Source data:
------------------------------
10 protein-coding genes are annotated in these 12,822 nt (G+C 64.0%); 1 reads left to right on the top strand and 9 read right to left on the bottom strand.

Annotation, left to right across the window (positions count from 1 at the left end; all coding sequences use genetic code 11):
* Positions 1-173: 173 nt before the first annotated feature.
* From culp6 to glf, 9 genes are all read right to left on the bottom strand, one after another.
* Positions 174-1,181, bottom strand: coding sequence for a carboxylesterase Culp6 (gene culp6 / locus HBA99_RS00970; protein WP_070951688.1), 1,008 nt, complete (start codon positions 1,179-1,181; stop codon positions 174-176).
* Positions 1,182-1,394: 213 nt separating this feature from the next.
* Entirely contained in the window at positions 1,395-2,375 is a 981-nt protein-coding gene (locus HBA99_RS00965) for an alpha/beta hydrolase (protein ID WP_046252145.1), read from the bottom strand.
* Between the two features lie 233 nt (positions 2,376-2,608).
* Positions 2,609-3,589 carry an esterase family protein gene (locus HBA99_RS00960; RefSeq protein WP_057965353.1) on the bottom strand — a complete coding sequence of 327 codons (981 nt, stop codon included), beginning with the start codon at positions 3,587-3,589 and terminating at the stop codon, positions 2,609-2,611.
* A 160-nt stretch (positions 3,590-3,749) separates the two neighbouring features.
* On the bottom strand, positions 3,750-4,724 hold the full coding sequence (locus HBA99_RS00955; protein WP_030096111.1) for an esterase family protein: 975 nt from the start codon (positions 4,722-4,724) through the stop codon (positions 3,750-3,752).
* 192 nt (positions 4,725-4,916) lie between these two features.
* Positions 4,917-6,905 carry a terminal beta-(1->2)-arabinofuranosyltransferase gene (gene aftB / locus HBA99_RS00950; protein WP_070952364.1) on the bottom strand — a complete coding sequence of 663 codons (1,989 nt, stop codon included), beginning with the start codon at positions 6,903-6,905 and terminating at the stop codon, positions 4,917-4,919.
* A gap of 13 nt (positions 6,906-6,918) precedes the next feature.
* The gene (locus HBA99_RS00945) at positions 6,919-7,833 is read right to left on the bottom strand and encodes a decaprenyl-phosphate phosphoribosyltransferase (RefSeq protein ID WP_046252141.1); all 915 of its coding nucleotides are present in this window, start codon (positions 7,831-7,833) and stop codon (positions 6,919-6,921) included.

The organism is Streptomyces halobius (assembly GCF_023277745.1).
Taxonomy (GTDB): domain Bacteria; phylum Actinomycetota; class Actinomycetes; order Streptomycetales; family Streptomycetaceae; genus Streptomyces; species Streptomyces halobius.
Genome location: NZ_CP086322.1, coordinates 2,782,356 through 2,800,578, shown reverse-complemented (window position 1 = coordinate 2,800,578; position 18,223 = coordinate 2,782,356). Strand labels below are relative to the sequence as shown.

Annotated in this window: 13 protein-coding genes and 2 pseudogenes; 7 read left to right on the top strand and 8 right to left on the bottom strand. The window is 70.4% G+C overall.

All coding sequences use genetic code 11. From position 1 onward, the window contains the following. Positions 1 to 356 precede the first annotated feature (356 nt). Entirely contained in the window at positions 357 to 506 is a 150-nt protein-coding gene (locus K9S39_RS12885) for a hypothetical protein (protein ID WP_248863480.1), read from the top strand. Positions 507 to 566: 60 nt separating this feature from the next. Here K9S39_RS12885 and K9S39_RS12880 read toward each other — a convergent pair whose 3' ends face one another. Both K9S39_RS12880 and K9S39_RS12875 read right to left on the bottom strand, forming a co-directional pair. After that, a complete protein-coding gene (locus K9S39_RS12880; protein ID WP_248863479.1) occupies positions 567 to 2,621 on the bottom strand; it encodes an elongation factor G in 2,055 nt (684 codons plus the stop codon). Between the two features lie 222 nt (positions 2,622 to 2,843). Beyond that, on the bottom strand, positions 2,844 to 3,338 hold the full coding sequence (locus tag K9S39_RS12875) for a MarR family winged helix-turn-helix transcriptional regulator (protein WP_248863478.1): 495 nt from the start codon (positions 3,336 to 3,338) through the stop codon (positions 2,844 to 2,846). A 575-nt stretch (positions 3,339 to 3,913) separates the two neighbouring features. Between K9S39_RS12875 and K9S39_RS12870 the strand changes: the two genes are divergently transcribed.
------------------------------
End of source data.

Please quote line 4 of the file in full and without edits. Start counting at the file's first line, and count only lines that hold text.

* From culp6 to glf, 9 genes are all read right to left on the bottom strand, one after another.